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To repeat what I said yesterday, this was supposed to be a visit to get photos of tugs and ships in ice.  The Cuyahoga may be quite cold, but no ice . . . .

This shot is taken from the Carter Road Bridge looking toward Collision Bend and the bug venues.

Under the Rte 2 Bridge, Alpena awaits her 76th season!  She makes me feel young!

In resplendent light last summer late, I caught her heading northbound mid-Lake Huron.

Again, I imagined ice;  two weeks earlier and I likely would have seen it.

The yellow of the water makes more vivid the yellow of her hull.

Some crew is maintaining boiler pressure.

And when the season begins, Alpena will back out of this dock on the old river, turn to port and head back to work for her 76th season.

All photos by Will Van Dorp, who looks forward to seeing her steaming on the Lakes again this summer.

Previous Cleveland posts on tugster include this and this with laker Buffalo,  and this with–among other things–Iowa towing Sea Eagle II up the Cuyahoga.   There are others also if you just use the search window.

 

I’d planned a gallivant along the coast of Lake Erie to see ice, maybe even walk and fish on it, as I did many decades ago.  February would normally be a good time for that, but my actual schedule depended on someone else, my son.  Well . . . I was told that a week earlier, ice fishing was happening here . . .  Click on the map below to make it interactive.

Huron OH?  I admit never having heard of it.  It’s just east of Sandusky, which I saw here, and roughly between *7 and *8, posts on the Great Coast that I did last fall.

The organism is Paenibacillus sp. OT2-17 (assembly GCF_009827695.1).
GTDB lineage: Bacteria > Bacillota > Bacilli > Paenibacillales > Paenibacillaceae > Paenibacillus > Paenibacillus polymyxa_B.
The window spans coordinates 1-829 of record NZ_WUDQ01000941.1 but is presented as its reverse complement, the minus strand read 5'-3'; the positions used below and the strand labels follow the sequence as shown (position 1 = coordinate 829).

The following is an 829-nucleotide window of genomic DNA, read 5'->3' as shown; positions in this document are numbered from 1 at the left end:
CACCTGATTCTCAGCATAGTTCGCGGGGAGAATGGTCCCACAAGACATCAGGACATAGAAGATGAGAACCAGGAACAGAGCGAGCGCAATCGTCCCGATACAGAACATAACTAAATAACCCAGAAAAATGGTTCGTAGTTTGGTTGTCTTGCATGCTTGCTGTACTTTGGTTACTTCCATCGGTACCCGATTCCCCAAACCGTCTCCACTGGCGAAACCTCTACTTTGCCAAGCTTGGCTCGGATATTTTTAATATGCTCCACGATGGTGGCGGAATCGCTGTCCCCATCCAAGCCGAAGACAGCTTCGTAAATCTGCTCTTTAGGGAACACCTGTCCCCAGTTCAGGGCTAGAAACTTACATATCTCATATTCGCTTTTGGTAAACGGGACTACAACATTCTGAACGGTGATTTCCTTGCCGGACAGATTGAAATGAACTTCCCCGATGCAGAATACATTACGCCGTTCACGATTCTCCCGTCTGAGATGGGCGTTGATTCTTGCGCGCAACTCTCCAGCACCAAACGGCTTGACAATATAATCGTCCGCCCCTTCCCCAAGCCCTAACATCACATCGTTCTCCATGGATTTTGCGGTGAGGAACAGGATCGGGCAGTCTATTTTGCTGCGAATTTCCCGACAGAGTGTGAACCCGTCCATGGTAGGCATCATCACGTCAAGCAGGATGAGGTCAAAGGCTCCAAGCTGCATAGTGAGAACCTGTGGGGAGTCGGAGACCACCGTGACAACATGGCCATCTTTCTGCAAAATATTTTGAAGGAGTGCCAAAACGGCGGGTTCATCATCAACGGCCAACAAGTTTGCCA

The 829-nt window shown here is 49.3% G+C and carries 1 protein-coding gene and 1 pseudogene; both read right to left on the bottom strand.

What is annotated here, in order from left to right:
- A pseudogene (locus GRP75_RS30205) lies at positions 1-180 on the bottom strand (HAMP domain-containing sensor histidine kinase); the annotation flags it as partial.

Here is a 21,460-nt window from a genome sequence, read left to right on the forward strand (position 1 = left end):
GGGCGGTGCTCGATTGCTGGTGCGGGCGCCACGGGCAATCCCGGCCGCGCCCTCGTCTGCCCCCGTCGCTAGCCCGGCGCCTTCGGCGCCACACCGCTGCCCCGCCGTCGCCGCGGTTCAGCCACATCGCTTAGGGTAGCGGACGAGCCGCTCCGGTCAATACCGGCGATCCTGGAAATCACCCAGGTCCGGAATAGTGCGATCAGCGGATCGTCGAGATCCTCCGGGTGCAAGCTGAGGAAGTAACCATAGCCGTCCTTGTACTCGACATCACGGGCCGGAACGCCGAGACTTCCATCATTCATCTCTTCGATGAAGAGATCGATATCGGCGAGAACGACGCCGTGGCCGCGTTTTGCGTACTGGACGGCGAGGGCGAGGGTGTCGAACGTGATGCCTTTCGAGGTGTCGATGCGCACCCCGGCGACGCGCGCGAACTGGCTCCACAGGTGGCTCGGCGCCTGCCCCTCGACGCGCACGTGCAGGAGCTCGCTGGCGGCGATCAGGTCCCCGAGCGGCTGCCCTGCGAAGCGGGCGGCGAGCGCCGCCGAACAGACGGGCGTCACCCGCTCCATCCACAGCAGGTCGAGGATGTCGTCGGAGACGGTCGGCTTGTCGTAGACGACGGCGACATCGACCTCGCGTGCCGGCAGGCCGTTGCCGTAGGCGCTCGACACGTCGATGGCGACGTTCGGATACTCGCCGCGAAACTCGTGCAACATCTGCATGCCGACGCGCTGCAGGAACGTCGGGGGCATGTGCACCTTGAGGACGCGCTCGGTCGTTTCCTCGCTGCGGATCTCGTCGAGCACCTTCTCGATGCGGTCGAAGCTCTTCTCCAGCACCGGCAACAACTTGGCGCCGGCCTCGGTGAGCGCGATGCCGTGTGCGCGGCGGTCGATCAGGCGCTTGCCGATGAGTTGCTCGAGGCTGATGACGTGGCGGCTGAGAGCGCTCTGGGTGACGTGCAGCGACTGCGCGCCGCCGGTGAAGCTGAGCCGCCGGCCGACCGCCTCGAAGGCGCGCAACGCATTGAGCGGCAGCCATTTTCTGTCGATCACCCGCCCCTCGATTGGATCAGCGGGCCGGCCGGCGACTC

This two-part panorama (above and below) shows the turning basin near the mouth of the Huron River, which might be fun to canoe one of these years.

I use AIS to determine which roads I take on a gallivant like this, and this surely is not the green icon I saw, but I’m thrilled the icon led me here.  Adam E. Cornelius is not as old as it looks–launched 1973–and I’ve no idea what her fate will be.  And she’s Toledo’s pride.

 

One of these years, I hope to see her, under this name or another, back hauling Great Lakes minerals around our Great Coast.

All photos by Will Van Dorp.  And that green icon that led me here, I’m guessing it was either R/V Kiyi or R/V Kaho.  anyone help?  Chain link stood in the way of my getting any reasonable picture.

For the many previous “port of” posts on tugster, click here and scroll.

 

Wendell Sea . . . she started out as Scott C, in 2007, meaning she worked as a SeaBoats vessel for only around a third of its life.  I got these photos of her last week.

She’s larger than I imagined:  104′ x 37′ and powered by 4800 hp. That’s Dean Reinauer in the background.

 

 

Back in April 2010, she looked like this.